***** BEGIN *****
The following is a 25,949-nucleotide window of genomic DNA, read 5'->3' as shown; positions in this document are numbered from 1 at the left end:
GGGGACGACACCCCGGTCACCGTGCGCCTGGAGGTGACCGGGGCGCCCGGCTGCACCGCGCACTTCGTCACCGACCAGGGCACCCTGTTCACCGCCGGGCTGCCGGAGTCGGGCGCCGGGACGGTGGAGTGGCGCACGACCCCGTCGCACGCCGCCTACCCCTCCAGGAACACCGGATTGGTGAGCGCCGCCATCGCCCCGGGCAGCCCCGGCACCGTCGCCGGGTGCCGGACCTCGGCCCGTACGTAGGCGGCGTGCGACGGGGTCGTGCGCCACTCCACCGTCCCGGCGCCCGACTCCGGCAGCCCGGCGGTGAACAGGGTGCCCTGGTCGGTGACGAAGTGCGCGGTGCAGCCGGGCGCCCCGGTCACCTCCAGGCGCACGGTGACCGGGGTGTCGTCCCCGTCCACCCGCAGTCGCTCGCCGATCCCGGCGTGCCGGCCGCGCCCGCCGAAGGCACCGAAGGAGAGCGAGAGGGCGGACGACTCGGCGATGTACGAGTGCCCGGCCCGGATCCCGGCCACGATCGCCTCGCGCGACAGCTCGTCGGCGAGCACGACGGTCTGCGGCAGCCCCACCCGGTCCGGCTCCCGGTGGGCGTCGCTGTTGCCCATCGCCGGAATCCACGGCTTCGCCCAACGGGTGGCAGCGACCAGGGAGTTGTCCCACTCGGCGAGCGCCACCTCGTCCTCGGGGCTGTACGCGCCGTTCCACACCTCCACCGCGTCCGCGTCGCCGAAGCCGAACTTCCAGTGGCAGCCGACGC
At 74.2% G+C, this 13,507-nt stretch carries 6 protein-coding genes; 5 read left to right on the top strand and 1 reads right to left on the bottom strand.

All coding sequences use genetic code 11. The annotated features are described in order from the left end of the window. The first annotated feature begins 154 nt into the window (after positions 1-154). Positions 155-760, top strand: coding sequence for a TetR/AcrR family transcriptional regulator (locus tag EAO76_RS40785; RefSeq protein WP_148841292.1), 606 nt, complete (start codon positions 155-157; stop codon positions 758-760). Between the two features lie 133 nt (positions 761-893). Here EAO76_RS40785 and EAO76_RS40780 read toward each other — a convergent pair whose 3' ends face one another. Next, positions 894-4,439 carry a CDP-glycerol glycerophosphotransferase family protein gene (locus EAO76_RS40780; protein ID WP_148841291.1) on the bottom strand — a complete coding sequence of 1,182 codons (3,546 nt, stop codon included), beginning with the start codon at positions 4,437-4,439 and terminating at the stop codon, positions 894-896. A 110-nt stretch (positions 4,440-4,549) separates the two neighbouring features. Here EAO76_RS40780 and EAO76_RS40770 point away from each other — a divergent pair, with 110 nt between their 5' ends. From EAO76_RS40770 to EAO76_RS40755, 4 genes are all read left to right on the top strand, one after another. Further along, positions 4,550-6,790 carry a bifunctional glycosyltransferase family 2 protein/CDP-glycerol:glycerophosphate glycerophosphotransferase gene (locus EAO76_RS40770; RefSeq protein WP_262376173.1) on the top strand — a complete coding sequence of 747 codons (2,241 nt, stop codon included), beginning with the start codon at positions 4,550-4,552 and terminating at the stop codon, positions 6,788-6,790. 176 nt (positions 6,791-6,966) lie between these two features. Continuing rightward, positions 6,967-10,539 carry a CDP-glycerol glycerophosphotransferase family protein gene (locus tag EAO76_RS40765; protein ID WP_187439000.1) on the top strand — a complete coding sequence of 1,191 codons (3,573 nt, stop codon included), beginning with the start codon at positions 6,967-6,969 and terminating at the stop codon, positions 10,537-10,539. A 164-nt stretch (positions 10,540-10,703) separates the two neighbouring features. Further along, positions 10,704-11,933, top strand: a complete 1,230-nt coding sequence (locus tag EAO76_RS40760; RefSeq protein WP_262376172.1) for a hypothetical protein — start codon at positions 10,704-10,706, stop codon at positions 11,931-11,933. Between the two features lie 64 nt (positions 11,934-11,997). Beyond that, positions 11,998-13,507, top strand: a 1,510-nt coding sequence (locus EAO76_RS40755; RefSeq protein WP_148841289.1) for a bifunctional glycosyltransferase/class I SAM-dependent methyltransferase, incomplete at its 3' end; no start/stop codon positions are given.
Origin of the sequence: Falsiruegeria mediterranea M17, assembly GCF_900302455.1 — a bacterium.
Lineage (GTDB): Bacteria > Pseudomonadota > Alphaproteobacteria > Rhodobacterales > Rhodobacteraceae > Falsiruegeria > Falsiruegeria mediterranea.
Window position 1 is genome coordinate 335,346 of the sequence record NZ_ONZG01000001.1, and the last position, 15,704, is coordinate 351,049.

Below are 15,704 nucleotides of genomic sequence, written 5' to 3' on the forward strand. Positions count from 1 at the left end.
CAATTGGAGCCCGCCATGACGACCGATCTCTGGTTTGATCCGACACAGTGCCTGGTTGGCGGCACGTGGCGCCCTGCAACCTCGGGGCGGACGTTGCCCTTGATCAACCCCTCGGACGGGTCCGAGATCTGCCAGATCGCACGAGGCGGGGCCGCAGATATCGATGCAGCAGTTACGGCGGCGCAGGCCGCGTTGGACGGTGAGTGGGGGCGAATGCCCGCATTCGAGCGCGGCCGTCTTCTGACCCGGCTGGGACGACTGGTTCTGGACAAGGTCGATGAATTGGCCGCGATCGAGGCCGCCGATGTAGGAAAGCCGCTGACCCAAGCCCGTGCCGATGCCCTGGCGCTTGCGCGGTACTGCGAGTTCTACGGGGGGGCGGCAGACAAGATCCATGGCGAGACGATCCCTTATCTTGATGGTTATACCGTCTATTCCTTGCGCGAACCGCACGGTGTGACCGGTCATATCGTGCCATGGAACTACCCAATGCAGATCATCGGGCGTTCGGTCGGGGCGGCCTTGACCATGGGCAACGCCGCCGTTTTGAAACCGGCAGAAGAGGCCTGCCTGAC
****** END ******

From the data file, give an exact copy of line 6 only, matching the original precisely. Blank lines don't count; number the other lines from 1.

Lineage (GTDB): Bacteria > Pseudomonadota > Alphaproteobacteria > Rhodobacterales > Rhodobacteraceae > Falsiruegeria > Falsiruegeria mediterranea.